I chose to research Microsoft’s code of ethics. The code I’m using the Microsoft finance code of professional conduct. The CEO, CFO, and finance organization employees are expected to abide by this code as well as all applicable Microsoft business conduct standards. Any violations of the finance code of professional conduct may result in disciplinary action, up to and including termination of employment.
All employees covered by the Finance code of professional conduct will act with honesty and integrity, avoiding actual or apparently conflicts of interest in their personal and professional relationships. Comply with rules and regulations of federal, state, provincial, and governments, and of other appropriate private and public regulatory agencies. Act in good faith, responsibly, with due care, competence, and diligence, without misrepresenting material facts or allowing one’s independent judgment to be subordinated. Employees must not use confidential information acquired in the course of one’s work for personal advantage. Provide stakeholders with information that is accurate, complete, objective, fair, relevant, timely, and understandable, including information in our filings with and other submissions to the U.S. Securities and Exchange Commission and other public bodies. Also, all employees under the finance code of professional conduct must exercise responsible use, control, and stewardship over all Microsoft assets and resources that are employed by or entrusted to us.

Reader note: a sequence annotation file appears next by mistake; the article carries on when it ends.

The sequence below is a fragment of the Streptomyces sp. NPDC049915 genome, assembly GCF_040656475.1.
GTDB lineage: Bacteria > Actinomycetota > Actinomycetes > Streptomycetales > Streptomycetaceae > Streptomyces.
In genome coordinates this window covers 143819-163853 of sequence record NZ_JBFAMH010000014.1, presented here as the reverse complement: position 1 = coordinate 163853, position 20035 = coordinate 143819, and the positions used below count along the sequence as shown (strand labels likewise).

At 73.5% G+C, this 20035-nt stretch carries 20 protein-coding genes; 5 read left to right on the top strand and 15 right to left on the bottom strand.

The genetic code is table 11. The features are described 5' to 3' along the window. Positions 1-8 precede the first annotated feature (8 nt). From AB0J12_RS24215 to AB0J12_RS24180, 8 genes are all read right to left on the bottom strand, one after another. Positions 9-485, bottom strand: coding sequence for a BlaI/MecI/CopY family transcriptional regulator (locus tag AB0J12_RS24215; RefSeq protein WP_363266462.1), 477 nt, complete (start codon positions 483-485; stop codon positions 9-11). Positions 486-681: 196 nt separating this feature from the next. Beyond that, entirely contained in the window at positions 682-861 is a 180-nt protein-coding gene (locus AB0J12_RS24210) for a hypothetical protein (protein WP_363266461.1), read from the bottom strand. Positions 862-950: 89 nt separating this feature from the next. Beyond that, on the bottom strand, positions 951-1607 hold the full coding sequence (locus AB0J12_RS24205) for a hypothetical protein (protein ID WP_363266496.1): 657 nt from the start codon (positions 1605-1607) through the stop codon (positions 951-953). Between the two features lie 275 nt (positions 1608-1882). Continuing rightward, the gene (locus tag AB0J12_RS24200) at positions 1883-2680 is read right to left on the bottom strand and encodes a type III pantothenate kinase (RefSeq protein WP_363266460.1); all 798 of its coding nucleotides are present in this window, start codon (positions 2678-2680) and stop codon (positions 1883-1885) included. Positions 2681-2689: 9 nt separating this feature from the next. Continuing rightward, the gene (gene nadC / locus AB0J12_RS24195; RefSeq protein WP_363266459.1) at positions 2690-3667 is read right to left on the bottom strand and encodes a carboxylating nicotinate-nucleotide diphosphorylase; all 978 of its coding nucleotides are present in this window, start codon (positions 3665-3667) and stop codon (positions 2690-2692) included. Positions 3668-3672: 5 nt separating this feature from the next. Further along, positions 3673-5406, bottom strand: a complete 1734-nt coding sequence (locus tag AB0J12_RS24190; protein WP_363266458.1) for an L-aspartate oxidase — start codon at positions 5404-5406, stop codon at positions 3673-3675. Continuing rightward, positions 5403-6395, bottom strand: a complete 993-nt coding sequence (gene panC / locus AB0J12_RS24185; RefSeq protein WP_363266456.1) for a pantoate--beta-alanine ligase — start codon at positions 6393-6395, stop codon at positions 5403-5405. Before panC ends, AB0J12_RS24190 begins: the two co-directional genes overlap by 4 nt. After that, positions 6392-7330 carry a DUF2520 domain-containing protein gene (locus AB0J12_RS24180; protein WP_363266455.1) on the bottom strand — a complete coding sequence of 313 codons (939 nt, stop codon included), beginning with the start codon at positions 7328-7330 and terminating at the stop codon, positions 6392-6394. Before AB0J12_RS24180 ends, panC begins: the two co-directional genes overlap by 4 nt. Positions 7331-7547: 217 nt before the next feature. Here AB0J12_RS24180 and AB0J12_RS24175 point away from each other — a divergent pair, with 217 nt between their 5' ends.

If anyone is aware of any suspected or known violations of this code of professional conduct, the Standards of Business Conduct says you have a duty to promptly report such concerns either a manager or another responsible member of management.
The behavior Microsoft is trying to head off is honesty. This code of conduct talks a lot about being honest and doing the right thing. There are certain ones that have legal implications such as the one about the submissions to...
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